What do we really mean?

The greatest strength of the Young Writers' Conference has always been the faculty. We have been fortunate to recruit, year after year, instructors who are accomplished writers and experienced teachers. Many of them have returned summer after summer, attracted by the beauty of the campus and the excellence of our students, and so have become expert at helping young writers find their voices and their subjects. 

Fiction Faculty

SYWC-Faculty-MatthewBakerMatthew Baker is the author of the story collection Hybrid Creatures (LSU Press) and the children's novel If You Find This (Little Brown), which was a Booklist Top Ten Debut of 2015 and an Edgar Award Nominee for 2016, and his stories have appeared in publications such as American Short Fiction, New England Review, One Story, Electric Literature, and Best of the Net. A recipient of fellowships from organizations including the Fulbright Commission, the MacDowell Colony, the Ucross Foundation, and Vermont Studio Center, he earned an M.F.A. at Vanderbilt University, where he was the founding editor of Nashville Review. His other projects include Early Work, an online review of childhood art by grown-up artists, and Interview With An Artist. Along with having taught writing workshops for adult cancer survivors through the Vanderbilt University Medical Center, he has led workshops for youth through Vanderbilt University Programs for Talented Youth, the Program for the Academically Talented at Hope College, and the Grand Rapids Creative Youth Center, and spent a year volunteering in writing workshops at the Fighting Words Writing Center in Dublin, Ireland. Born in Michigan, he currently lives in New York City, where he teaches creative writing at NYU. ‌Visit him online at www.mwektaehtabr.com.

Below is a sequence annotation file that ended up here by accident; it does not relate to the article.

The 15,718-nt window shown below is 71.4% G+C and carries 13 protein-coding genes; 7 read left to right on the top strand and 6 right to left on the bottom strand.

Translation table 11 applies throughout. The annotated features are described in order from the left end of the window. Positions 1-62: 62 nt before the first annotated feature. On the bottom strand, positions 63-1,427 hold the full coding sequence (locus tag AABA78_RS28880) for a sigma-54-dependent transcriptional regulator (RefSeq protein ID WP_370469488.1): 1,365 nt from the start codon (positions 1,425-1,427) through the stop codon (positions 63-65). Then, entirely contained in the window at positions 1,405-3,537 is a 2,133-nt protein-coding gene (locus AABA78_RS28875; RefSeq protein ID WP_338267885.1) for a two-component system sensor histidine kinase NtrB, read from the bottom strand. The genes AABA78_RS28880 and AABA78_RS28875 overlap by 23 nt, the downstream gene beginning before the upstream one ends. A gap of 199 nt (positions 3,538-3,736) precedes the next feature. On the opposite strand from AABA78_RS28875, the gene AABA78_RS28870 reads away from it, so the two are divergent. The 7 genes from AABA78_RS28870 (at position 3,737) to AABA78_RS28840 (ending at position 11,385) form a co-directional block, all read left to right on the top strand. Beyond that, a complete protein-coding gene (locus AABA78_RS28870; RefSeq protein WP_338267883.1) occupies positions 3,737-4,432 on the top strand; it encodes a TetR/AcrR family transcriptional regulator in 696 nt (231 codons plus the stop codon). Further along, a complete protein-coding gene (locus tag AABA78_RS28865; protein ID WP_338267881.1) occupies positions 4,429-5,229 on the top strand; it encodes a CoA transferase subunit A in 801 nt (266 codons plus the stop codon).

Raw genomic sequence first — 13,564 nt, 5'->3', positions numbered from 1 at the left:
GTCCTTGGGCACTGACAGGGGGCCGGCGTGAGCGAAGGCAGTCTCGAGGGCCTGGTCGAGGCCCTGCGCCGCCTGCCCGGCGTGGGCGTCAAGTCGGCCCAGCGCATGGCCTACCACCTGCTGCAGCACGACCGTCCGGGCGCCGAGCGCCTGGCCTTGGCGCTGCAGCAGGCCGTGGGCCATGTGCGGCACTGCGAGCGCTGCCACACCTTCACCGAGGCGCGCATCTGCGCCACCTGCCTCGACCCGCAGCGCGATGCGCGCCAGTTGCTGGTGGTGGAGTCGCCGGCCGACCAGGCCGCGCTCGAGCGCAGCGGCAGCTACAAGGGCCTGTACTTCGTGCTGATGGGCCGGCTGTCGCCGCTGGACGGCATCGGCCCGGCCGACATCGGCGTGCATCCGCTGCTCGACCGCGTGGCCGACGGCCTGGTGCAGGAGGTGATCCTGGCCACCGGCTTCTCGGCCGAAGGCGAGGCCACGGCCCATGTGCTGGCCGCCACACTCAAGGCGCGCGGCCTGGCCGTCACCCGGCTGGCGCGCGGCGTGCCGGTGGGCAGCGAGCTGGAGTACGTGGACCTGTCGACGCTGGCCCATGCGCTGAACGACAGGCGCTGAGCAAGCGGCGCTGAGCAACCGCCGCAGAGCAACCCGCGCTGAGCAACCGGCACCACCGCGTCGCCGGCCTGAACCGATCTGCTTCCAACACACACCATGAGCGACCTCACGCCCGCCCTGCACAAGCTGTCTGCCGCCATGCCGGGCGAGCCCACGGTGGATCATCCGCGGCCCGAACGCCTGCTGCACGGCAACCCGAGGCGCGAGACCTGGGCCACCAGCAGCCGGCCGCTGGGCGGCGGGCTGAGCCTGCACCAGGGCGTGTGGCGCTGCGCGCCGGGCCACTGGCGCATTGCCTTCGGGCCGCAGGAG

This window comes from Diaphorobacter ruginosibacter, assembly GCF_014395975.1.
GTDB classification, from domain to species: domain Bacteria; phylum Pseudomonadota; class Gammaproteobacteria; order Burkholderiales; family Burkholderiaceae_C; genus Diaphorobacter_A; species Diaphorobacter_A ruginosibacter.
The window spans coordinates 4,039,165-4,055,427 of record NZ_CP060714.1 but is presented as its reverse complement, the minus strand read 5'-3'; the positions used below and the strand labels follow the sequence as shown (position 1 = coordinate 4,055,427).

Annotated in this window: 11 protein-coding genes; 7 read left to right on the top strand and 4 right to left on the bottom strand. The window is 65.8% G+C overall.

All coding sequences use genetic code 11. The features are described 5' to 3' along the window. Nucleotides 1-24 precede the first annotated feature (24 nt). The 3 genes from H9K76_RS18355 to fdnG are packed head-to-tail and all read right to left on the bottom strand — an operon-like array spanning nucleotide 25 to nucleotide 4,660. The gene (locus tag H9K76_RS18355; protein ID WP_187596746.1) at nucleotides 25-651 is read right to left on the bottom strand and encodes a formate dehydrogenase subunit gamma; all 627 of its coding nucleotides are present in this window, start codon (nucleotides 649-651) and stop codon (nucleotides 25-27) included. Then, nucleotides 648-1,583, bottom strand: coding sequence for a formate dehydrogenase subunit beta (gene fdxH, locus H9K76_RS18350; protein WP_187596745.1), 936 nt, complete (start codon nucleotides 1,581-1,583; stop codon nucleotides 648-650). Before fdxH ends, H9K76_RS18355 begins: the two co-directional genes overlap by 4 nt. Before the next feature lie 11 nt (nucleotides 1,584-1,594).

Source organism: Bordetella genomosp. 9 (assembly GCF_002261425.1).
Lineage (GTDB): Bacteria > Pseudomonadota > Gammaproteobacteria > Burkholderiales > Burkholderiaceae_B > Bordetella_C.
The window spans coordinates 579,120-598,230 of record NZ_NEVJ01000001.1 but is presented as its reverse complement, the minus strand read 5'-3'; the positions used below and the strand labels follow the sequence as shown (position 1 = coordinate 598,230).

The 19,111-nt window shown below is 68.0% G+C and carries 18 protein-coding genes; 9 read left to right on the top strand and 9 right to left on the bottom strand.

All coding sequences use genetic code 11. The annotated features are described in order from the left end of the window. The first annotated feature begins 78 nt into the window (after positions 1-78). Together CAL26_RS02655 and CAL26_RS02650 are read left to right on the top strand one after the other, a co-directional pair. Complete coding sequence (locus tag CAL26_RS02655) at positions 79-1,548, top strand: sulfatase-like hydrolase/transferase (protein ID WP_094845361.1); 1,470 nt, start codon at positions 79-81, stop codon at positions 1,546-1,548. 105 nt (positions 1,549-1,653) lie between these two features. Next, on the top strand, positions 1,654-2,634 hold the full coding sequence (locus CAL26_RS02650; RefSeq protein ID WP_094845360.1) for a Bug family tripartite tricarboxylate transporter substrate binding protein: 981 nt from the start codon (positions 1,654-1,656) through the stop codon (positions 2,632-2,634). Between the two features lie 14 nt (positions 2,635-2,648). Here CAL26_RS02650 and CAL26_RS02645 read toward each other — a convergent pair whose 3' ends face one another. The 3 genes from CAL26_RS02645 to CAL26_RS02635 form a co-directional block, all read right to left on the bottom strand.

SYWC-Faculty-LeeConellLee Conell is the author of the story collection Subcortical. Her short fiction appears in the Chicago Tribune, Kenyon Review online, Guernica, American Short Fiction, Indiana Review, Glimmer Train, and elsewhere. Her essays and book reviews have appeared in The New York Times and Chapter 16. She has received an Individual Artist Fellowship from the Tennessee Arts Commission, a Barry Hannah scholarship from the Sewanee Writers’ Conference, and support from Tent at the Yiddish Book Center. Her story “The Lock Factory” was awarded the grand prize in the Chicago Tribune‘s Nelson Algren Literary Arts award and was listed as a Distinguished Story in Best American Short Stories 2016. When she is not teaching at the Sewanee Young Writers’ Conference, she is a writing mentor for the arts nonprofit Southern Word, and teaches at Vanderbilt University, where she earned her MFA. She has also taught classes on fiction writing and magical realism for Vanderbilt Programs for Talented Youth, as well as weekly creative writing workshops at the Vanderbilt Psychiatric Hospital and the Nashville Public Library.‌ Most recently, she is a Visiting Assistant Professor of English at Sewanee.